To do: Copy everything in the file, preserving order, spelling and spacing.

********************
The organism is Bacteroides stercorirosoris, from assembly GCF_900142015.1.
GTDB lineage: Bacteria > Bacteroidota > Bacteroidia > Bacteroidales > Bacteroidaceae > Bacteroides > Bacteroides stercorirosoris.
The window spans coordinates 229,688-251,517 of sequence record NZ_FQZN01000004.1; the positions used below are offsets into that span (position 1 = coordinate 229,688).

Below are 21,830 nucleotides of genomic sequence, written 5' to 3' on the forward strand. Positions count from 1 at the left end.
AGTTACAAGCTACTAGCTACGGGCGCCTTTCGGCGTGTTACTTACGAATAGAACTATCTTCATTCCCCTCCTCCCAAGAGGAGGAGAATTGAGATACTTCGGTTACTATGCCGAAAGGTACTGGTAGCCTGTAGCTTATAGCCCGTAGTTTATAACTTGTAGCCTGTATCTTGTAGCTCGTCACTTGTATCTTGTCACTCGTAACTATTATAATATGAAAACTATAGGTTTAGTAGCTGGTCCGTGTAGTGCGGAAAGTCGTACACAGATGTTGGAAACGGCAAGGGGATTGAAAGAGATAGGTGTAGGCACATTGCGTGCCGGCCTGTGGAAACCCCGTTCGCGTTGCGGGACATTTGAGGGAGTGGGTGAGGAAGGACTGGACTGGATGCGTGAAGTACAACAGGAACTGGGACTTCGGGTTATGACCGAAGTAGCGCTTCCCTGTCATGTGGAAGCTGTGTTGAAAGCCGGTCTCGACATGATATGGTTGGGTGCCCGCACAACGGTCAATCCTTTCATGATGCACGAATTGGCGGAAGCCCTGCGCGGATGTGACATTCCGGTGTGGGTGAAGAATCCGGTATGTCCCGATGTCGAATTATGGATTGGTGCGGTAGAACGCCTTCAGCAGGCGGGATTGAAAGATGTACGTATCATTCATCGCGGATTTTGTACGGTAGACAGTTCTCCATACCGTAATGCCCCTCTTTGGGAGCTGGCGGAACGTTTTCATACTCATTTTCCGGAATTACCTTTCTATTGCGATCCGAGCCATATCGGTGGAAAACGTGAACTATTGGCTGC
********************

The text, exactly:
The organism is Bacteroides stercorirosoris, from assembly GCF_900142015.1.
GTDB lineage: Bacteria > Bacteroidota > Bacteroidia > Bacteroidales > Bacteroidaceae > Bacteroides > Bacteroides stercorirosoris.
The window spans coordinates 229,688-251,517 of sequence record NZ_FQZN01000004.1; the positions used below are offsets into that span (position 1 = coordinate 229,688).

Below are 21,830 nucleotides of genomic sequence, written 5' to 3' on the forward strand. Positions count from 1 at the left end.
AGTTACAAGCTACTAGCTACGGGCGCCTTTCGGCGTGTTACTTACGAATAGAACTATCTTCATTCCCCTCCTCCCAAGAGGAGGAGAATTGAGATACTTCGGTTACTATGCCGAAAGGTACTGGTAGCCTGTAGCTTATAGCCCGTAGTTTATAACTTGTAGCCTGTATCTTGTAGCTCGTCACTTGTATCTTGTCACTCGTAACTATTATAATATGAAAACTATAGGTTTAGTAGCTGGTCCGTGTAGTGCGGAAAGTCGTACACAGATGTTGGAAACGGCAAGGGGATTGAAAGAGATAGGTGTAGGCACATTGCGTGCCGGCCTGTGGAAACCCCGTTCGCGTTGCGGGACATTTGAGGGAGTGGGTGAGGAAGGACTGGACTGGATGCGTGAAGTACAACAGGAACTGGGACTTCGGGTTATGACCGAAGTAGCGCTTCCCTGTCATGTGGAAGCTGTGTTGAAAGCCGGTCTCGACATGATATGGTTGGGTGCCCGCACAACGGTCAATCCTTTCATGATGCACGAATTGGCGGAAGCCCTGCGCGGATGTGACATTCCGGTGTGGGTGAAGAATCCGGTATGTCCCGATGTCGAATTATGGATTGGTGCGGTAGAACGCCTTCAGCAGGCGGGATTGAAAGATGTACGTATCATTCATCGCGGATTTTGTACGGTAGACAGTTCTCCATACCGTAATGCCCCTCTTTGGGAGCTGGCGGAACGTTTTCATACTCATTTTCCGGAATTACCTTTCTATTGCGATCCGAGCCATATCGGTGGAAAACGTGAACTATTGGCTGC